Any agreement we make with the EU when we leave will be made difficult by the fact that all 27 remaining members would have to agree to it.

This is exactly the same as the current situation. We are one voice amongst 28, 73 MEPs out of 751. We don't call the shots, the decisions are made by other countries who form their own blocs - eastern European countries, France and Germany, the Mediterranean countries. The difference is, when we're out of the EU if we don't like what the other 27 countries come up with we're under no obligation to go along with it. People like Baroness Morgan say that we will have to follow all the EU's rules to keep access to the common market but Switzerland has shown that not to be the case. Switzerland decided in a referendum to abolish free movement of people with the EU, the EU told them they weren't allowed and would be kicked out of the EEA if they did and they did it anyway. There has been no punitive action taken against Switzerland because as a sovereign nation they can do what they want.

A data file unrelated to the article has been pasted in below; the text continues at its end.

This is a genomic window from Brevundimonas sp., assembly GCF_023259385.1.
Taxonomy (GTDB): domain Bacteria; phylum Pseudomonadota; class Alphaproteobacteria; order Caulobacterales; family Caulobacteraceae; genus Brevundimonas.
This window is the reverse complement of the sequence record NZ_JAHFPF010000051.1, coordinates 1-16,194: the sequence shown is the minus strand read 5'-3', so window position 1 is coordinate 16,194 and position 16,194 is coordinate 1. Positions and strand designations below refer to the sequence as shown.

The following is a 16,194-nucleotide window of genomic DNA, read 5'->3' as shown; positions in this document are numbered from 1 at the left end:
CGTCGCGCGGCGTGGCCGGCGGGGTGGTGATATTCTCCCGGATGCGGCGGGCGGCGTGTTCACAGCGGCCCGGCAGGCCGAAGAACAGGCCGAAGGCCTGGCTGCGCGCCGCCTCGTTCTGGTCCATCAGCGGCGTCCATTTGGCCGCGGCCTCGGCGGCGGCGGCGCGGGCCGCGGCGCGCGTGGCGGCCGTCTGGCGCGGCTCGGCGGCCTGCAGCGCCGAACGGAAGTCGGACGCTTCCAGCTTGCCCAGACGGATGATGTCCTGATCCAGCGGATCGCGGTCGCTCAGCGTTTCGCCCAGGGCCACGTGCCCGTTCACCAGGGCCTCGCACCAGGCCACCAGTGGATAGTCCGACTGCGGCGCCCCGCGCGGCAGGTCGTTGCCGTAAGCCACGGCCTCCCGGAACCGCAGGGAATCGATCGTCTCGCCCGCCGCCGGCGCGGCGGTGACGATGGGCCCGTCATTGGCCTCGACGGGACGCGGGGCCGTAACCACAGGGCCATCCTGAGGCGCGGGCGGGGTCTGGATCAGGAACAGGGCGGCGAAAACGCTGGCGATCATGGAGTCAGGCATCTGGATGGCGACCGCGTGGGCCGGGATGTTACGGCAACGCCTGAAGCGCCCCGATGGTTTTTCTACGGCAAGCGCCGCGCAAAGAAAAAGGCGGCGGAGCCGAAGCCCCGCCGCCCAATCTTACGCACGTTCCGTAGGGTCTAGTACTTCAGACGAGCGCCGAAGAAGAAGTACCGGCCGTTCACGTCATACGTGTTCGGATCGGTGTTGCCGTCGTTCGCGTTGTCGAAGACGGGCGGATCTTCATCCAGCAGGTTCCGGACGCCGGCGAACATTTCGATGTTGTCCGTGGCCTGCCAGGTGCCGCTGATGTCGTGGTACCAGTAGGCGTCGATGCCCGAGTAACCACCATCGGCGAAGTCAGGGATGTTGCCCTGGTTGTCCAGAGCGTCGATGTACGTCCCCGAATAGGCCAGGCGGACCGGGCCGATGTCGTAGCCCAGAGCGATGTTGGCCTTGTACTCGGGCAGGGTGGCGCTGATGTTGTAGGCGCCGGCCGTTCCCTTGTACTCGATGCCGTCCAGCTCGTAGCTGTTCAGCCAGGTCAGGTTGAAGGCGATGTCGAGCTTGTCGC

Under the EU's own Lisbon Treaty the EU is required to have friendly relations with its neighbours that encourage prosperity. This, coupled with the fact that the UK is the EU's largest export market and the world's 6th largest economy, means that the EU has no choice but to agree a sensible trade agreement with the UK. They won't make it easy of course but we hold all the cards. We have a resilient economy and conduct most of our trade outside of the EU, we could survive without free trade with the EU if necessary. The EU has an incredibly weak and volatile economy and conducts most of its trade with the UK, they can't survive without free trade with the UK.

A leap into the dark is the last thing the agriculture sector needs when times are tough.

Leaving the EU isn't a "leap into the dark". If you want to know what happens when you leave the EU look at Greenland which left in 1985. They did most of their trade with North America and economically and culturally they weren't Europeans. The EU didn't work for them so they left. If you want to know what it's like being in Europe but not in the EU look at the 23 countries in Europe that aren't in the EU. If you want to know what it's like trading with the world without being in the EU then look at the 169 countries that aren't. Going back to being an independent nation after the 43 year failed experiment of being in the EU isn't taking a leap into the dark, it's going back to what we know.